Baroreceptor cortical effects, emotions and pain

Alessio Mini, Harald Rau, Pedro Montoya, Daniela Palomba, Niels Birbaumer

Research output: Contribution to journalArticlepeer-review


The specificity of baroreceptor-dependent inhibition of pain reactions to electrical stimuli was investigated during induction of different emotional states in 27 subjects. Baroreceptors were stimulated through the PRES (Phase Related External Suction) technique, while emotions were induced by means of pleasant, neutral and unpleasant slides. The dependent variables were pain ratings, somatic evoked potentials (N150 and P260) recorded from Fz, Cz and Pz, and skin conductance response (SCR), while heart rate was recorded as a PRES requirement. Valence and arousal ratings were obtained in front of each slide. During suction (external baroreceptor activation) reduced pain ratings, cortical disfacilitation (from Pz, as revealed by N150) and lower SCR were found as compared to pressure (baroreceptor deactivation). Moreover, brain evoked potentials (N150 and P260) reflecting cortical inhibition were found under condition of baroreceptor stimulation during unpleasant slides, but not during pleasant or neutral ones: this result was found in the high blood pressure subjects only. Data showed also a valence effect on pain ratings: pain was evaluated to be higher during unpleasant slides, than neutral and pleasant ones. Results are discussed in the light of "baroreceptor reward" hypothesis, which proposes a learning mechanism for the development of essential hypertension.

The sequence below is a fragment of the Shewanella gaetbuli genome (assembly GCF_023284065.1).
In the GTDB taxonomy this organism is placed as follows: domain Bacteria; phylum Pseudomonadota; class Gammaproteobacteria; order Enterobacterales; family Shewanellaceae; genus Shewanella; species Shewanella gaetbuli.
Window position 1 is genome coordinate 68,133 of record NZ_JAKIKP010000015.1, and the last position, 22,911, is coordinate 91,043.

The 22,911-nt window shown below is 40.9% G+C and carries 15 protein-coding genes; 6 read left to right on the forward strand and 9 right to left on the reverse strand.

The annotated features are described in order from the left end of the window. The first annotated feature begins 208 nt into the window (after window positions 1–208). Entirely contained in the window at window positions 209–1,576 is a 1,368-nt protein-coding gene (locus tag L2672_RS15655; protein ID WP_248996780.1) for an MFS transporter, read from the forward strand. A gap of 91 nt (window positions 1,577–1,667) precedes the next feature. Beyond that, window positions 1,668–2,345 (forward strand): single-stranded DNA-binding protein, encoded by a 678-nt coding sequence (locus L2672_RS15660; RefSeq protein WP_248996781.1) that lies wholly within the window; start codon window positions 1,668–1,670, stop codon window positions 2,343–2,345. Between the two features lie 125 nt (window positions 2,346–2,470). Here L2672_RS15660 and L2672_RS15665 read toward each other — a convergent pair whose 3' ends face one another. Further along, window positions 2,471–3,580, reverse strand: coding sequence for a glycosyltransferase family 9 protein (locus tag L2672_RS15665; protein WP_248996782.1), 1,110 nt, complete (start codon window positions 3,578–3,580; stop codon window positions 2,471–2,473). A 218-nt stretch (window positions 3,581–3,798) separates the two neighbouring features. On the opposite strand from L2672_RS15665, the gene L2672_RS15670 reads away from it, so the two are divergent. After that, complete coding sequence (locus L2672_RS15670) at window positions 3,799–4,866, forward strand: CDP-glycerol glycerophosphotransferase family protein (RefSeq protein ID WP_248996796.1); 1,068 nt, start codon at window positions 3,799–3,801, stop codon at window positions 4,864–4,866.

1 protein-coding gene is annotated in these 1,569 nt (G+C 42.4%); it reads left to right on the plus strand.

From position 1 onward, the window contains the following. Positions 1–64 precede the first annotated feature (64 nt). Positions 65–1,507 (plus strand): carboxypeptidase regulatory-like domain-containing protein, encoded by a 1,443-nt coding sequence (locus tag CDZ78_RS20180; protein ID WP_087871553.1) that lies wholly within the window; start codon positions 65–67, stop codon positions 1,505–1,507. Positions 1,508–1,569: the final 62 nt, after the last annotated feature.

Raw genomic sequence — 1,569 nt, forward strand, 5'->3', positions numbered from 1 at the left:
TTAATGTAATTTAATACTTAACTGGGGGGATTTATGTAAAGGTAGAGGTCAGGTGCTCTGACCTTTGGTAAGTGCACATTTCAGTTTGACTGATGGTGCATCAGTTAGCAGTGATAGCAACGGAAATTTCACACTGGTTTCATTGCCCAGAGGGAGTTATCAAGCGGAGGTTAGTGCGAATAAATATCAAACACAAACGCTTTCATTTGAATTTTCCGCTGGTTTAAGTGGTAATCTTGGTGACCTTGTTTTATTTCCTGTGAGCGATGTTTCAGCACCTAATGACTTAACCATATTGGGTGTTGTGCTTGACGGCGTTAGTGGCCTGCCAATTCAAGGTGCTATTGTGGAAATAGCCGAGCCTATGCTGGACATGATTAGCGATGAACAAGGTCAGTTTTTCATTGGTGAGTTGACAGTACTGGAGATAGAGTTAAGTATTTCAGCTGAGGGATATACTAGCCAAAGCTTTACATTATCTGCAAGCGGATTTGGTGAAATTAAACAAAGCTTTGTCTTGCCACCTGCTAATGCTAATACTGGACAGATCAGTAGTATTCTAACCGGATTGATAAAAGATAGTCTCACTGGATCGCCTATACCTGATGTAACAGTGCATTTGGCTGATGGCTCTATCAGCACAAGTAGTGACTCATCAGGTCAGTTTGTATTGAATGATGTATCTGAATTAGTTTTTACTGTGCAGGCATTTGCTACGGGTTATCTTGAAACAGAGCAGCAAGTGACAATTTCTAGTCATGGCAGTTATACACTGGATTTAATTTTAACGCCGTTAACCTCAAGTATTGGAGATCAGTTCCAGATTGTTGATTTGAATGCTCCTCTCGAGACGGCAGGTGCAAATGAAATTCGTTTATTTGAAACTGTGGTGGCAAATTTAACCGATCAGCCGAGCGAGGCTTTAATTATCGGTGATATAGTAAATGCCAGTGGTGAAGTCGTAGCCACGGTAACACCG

Original languageEnglish
Pages (from-to)67-77
Number of pages11
JournalInternational Journal of Psychophysiology
Issue number1
Publication statusPublished - 1995


  • Baroreceptors
  • Blood pressure
  • Emotions
  • Evoked potentials
  • Pain
  • PRES

ASJC Scopus subject areas

  • Physiology (medical)
  • Neuroscience(all)
  • Neuropsychology and Physiological Psychology
  • Behavioral Neuroscience


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